Most financial advisors focus primarily on the pre-retirement phase of clients’ lives. That approach makes sense because that’s when clients are accumulating wealth. Nonetheless, it’s possible to build a thriving business after clients stop working in the retirement income planning market. Retirement Advisor spoke with several advisors who are succeeding in this market.
Lessons from the downturn
Becoming a media presence
Nowadays advisors can choose from multiple professional education programs that focus exclusively on retirement income planning. But that wasn’t true ten years ago, says Phil Rousseaux, RICP with Everest Wealth Management in Towson, Maryland, who estimates that 75 to 85 percent of his clients are in or very close to retirement. In the early 2000s Rousseaux decided to add retirement income planning to his services but acquiring the knowledge and skills to serve that market involved “learning on the job,” he says. He attended workshops and events sponsored by the Million Dollar Roundtable (MDRT) and other organizations in an effort to piece together a coherent body of knowledge. Rousseaux subsequently earned the Retirement Income Certified Professional® (RICP®) designation from The American College and he now requires his staff members to earn the RICP, as well.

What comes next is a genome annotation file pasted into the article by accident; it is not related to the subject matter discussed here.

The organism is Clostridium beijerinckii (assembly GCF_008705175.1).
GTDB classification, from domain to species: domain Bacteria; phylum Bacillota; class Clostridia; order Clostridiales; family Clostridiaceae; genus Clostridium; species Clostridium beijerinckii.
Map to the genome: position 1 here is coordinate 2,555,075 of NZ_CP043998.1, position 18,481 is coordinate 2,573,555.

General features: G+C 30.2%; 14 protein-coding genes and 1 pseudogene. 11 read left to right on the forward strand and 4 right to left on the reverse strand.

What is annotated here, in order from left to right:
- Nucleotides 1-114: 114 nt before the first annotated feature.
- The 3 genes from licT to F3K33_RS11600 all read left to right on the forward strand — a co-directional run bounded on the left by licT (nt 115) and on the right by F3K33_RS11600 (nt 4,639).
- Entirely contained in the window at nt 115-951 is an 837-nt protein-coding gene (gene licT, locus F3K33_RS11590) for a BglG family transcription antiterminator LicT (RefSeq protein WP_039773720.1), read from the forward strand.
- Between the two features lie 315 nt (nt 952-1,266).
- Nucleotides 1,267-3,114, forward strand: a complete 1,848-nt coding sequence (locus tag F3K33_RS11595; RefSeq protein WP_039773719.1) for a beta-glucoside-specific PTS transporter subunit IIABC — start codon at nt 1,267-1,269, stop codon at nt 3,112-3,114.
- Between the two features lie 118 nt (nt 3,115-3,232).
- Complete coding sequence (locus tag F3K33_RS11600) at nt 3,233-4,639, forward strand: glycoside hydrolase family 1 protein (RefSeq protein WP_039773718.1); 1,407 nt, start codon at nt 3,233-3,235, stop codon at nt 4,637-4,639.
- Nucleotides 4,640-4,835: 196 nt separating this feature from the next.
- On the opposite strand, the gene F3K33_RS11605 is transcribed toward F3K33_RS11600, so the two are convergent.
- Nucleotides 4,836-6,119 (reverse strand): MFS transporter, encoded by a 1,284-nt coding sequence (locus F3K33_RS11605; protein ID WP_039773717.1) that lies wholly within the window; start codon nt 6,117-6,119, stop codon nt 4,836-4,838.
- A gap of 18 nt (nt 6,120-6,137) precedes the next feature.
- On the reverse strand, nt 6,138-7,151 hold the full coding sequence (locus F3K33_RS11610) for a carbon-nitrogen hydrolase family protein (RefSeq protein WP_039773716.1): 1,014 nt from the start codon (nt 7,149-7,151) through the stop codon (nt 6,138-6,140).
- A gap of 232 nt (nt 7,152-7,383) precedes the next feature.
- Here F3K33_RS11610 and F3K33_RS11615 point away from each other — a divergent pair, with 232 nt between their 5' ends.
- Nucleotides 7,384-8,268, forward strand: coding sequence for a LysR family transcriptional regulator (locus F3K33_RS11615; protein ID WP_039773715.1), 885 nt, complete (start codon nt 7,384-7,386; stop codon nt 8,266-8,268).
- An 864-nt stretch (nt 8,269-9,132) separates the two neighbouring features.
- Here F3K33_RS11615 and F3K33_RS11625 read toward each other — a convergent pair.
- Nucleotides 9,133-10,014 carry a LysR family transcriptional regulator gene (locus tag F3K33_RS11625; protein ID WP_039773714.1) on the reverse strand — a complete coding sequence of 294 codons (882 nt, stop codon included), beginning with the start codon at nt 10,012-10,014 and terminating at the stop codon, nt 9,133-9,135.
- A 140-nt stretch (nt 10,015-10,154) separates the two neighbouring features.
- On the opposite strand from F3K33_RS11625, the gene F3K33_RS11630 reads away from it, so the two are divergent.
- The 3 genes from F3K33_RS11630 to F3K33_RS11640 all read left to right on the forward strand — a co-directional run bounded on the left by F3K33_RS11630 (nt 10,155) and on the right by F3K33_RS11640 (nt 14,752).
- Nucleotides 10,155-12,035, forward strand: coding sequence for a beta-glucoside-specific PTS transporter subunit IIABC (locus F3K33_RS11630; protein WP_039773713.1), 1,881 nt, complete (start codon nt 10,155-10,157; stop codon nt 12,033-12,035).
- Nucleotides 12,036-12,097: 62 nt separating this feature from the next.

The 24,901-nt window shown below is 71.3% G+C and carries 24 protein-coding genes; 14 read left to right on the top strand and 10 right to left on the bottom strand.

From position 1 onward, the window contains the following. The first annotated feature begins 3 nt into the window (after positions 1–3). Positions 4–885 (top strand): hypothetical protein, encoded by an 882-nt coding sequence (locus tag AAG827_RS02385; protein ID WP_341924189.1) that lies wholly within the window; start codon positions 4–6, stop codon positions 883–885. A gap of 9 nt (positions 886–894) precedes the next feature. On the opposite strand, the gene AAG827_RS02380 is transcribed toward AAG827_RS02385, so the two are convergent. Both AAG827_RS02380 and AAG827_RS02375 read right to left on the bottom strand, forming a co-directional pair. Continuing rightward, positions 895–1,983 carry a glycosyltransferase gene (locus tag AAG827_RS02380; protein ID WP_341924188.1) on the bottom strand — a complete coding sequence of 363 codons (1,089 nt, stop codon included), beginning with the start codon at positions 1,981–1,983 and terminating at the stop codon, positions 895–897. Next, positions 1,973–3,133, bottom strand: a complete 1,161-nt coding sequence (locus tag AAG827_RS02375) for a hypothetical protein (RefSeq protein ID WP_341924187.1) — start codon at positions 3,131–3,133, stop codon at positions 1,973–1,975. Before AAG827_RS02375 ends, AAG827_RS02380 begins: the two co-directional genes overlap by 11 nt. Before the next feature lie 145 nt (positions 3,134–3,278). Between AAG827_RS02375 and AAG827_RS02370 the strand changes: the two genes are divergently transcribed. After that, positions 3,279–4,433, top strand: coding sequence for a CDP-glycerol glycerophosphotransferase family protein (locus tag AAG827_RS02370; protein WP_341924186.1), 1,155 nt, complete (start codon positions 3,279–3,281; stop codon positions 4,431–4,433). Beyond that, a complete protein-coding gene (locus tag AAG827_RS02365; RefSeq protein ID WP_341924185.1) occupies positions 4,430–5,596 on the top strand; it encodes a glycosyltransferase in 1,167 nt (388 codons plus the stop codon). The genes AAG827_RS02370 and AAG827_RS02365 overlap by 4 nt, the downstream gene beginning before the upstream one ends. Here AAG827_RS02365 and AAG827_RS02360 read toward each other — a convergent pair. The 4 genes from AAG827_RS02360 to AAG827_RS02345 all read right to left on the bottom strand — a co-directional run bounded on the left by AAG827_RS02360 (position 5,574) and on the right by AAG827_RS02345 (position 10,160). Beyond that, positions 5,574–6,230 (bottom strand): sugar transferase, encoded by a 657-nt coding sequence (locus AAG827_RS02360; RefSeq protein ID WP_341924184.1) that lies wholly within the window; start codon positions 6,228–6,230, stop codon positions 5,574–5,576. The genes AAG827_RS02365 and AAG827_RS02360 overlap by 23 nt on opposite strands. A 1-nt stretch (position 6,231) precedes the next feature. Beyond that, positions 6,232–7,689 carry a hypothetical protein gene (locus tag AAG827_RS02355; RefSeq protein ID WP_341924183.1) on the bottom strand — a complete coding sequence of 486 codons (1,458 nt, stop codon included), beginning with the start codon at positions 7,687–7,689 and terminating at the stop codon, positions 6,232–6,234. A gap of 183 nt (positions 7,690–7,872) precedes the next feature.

Sullivan is another proponent of radio marketing. He hosts a weekly Saturday morning show called Retire, Set, Go that focuses exclusively on retirement topics. The show’s value extends beyond airtime, though, says Sullivan. He takes different segments from the shows and distributes them to clients and prospects by email and social media. Those subsequent exposures leverage the shows’ content, highlight Sullivan’s credibility as a retirement income expert and generate leads and referrals. He has hired Chandler, Arizona-based Infusionsoft to manage and nurture the leads generated by the radio show and other marketing efforts.
Catching the eye